Mining group Rio Tinto has agreed to a $19.5 billion cash injection from China’s state-owned Chinalco in a deal aimed at cutting Rio’s debts, a source familiar with the deal said on Thursday.
The deal involves Chinalco spending $12.3 billion on stakes of 15-50% in nine assets owned by Rio, the source said. It would also buy $7.2 billion of bonds convertible into shares of Rio, the world’s largest maker of aluminium, second-largest iron ore miner and a top-five copper producer.
Chinalco, looking to secure resource supplies to feed a growing economy, would double its Rio stake to 18% from the 9% it bought with US aluminium giant Alcoa a year ago.
The plan is likely to face close scrutiny from the Australian government, which last year said Chinalco would need prior approval if it wanted to raise its stake in Rio above 15% of the group’s London shares. Australian investors and media were already criticizing the reported deal on Thursday.
Rio’s former suitor, bigger rival BHP Billiton, may also enter the fray, with counter bids for some of the asset stakes Chinalco is set to pick up, the Times Newspaper said on its website on Thursday.
The bailout by Chinalco represents a backdown for Rio Tinto CEO Tom Albanese and the board, which last year dismissed a 3.4-for-1 takeover offer from BHP as far too low. Rio’s shares are now trading at around 1.6 times BHP’s shares.
Rio has been forced into Chinalco’s embrace as Rio’s shares are down by around a fifth since BHP scrapped its $66 billion offer in November. Investors have been concerned about Rio’s $39 billion debt load, taken on when it bought Alcan in 2007.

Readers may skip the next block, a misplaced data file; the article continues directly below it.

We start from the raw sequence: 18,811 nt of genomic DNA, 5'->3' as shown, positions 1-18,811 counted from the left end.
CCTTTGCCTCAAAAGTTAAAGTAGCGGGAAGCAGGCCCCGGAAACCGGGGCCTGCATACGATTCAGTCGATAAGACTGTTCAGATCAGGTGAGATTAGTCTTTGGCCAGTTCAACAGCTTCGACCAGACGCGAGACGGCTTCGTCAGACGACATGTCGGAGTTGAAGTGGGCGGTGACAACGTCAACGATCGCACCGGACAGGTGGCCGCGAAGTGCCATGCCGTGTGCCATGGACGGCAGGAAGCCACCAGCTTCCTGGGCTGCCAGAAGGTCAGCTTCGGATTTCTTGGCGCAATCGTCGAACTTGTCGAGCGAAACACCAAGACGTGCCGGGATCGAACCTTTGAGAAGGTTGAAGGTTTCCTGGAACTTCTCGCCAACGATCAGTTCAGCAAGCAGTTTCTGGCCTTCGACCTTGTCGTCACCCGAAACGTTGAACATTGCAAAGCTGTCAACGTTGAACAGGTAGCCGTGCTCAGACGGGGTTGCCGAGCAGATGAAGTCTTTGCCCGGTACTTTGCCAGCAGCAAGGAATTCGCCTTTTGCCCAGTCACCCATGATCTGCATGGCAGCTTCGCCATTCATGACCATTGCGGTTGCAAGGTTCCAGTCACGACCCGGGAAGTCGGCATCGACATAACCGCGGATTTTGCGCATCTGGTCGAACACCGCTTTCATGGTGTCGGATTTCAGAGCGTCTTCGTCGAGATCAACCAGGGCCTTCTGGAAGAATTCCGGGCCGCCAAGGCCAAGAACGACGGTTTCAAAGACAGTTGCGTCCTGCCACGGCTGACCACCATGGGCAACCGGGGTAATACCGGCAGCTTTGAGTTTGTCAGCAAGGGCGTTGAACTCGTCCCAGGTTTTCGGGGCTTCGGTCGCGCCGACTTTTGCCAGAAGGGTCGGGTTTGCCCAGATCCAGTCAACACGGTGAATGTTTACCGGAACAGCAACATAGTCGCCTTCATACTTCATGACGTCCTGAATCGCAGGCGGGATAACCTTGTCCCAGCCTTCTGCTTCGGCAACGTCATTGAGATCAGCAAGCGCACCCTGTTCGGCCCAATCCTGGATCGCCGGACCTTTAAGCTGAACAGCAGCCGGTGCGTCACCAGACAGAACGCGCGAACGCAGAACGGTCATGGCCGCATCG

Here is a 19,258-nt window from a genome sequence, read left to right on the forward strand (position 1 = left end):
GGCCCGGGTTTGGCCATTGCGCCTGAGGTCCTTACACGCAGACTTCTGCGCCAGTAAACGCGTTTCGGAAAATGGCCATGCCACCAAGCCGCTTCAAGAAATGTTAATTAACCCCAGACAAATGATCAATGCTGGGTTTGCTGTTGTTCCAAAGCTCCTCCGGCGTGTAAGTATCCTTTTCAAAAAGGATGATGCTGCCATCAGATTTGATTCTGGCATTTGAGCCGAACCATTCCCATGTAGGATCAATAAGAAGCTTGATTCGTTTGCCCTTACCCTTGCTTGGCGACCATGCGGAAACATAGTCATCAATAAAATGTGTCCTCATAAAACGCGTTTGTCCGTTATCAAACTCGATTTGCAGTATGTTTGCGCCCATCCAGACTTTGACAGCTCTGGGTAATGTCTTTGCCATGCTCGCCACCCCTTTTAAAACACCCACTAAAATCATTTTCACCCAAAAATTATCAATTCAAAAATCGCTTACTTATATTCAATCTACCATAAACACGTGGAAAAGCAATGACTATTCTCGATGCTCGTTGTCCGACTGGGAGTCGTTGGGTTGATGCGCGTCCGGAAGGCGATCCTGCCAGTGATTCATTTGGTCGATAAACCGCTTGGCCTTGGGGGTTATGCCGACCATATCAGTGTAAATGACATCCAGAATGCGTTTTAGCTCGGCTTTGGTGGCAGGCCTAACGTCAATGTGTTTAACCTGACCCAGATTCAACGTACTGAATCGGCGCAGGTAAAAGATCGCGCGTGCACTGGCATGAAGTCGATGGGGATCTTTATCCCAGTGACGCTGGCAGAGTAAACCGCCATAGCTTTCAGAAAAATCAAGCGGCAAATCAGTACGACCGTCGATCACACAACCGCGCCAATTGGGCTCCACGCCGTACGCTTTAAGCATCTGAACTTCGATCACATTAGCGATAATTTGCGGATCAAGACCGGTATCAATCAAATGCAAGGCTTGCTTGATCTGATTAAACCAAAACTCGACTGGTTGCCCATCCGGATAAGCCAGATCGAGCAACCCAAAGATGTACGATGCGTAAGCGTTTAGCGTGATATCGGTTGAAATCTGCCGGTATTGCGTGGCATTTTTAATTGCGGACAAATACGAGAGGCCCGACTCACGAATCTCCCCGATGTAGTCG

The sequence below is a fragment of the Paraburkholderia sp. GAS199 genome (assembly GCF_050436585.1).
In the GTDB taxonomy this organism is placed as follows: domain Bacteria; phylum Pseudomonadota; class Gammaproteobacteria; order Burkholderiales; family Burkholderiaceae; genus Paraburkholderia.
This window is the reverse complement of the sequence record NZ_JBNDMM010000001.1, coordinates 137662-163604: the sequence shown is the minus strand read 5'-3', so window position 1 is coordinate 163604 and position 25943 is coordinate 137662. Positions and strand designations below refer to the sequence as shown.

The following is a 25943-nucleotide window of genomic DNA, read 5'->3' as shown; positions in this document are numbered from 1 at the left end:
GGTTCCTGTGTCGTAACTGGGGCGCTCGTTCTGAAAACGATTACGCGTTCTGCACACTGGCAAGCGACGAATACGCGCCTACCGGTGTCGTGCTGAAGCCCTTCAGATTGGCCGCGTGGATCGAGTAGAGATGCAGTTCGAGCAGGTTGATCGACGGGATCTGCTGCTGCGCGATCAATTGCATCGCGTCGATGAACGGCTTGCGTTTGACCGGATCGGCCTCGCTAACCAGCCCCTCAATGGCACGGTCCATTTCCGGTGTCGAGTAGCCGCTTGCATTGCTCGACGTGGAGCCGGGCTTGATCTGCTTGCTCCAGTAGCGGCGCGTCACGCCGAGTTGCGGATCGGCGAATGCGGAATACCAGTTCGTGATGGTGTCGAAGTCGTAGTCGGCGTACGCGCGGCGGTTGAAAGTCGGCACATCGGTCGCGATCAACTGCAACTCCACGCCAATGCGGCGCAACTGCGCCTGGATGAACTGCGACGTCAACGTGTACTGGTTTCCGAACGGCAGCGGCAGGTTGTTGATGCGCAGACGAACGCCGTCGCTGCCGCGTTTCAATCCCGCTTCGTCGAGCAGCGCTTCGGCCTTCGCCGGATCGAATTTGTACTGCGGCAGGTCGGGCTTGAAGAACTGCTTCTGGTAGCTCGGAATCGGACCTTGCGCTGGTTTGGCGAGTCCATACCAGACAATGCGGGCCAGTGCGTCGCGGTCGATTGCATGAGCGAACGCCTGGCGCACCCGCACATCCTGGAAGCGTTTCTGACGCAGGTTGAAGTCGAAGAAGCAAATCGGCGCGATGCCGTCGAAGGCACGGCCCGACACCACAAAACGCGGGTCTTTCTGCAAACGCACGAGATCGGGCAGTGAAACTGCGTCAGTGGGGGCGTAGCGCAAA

“Rio’s board must be beside themselves having to do this. It’s very unfortunate timing, buying at the top and selling at the bottom and you might have expected more given Rio’s previously exemplary track record,” said Mark Pervan, senior commodities analyst at ANZ bank.
An agreement with Chinalco had been widely expected after Rio’s chairman-designate, Jim Leng, quit the mining group two days ago because of objections to a tie-up with the state-run Chinese aluminium maker, which is already Rio’s top shareholder.
Rio, the world’s third-biggest diversified mining group by market value, is expected to confirm the deal when it announces its annual results at 6 a.m. British time.
Australian Treasurer Wayne Swan said any deal would be scrutinized by the Foreign Investment Review Board in the “normal way.” Swan has a veto over foreign investment. The government has said it would look closely at investments by foreign state-owned entities to ensure they were not pursuing a political or strategic agenda.
Money coming in from Chinalco would ease investor concerns over a $9 billion debt payment that Rio has due in October.
But at least two fund managers and analysts in Australia said Rio could run into problems when shareholders vote on a deal. Criticism has focused on Rio allowing a big state-owned customer, which has an incentive to keep prices down, so much influence over the group and direct stakes in prized assets.
“This approach is a bit of a worry. They seem to have favored one shareholder over all the others,” said ABN AMRO analyst Warren Edney. Ken West, of Perennial Growth, added: “It seems to me to be a blurry sort of connection that long term may not be healthy for the market place.”
Rio’s London shares climbed 3.5% to 1,969 pence on Wednesday, outperforming a 0.7% increase in the UK mining index, after jumping 6.2% in Australia. Rio shares were put on a trading halt in Australia ahead of the announcement expected after the market closes on Thursday.
The cost of insuring Rio’s debt fell on word of the potential Chinalco investment, with Rio’s credit default swaps down by around 100 basis points to 525 bps, or $525,000 a year for five years, to insure $10 million in debt.
Chinalco will invest the $12.3 billion in three strategic partnerships with Rio across its copper, aluminium and iron ore divisions, the Financial Times said on Thursday. This would involve Chinalco taking minority stakes in Rio assets around the world -- at Weipa, Yarwun, Boyne & Gladstone Power, Escondida, KUC, Grasberg, la Granja and Hamersley Iron.
Rio owns 30% of Escondida, the world’s biggest copper mine. BHP, which owns 57% of the Chilean mine, has said it would be interested in Rio’s Escondida stake if it was for sale. BHP declined to comment on Thursday. (Reuters)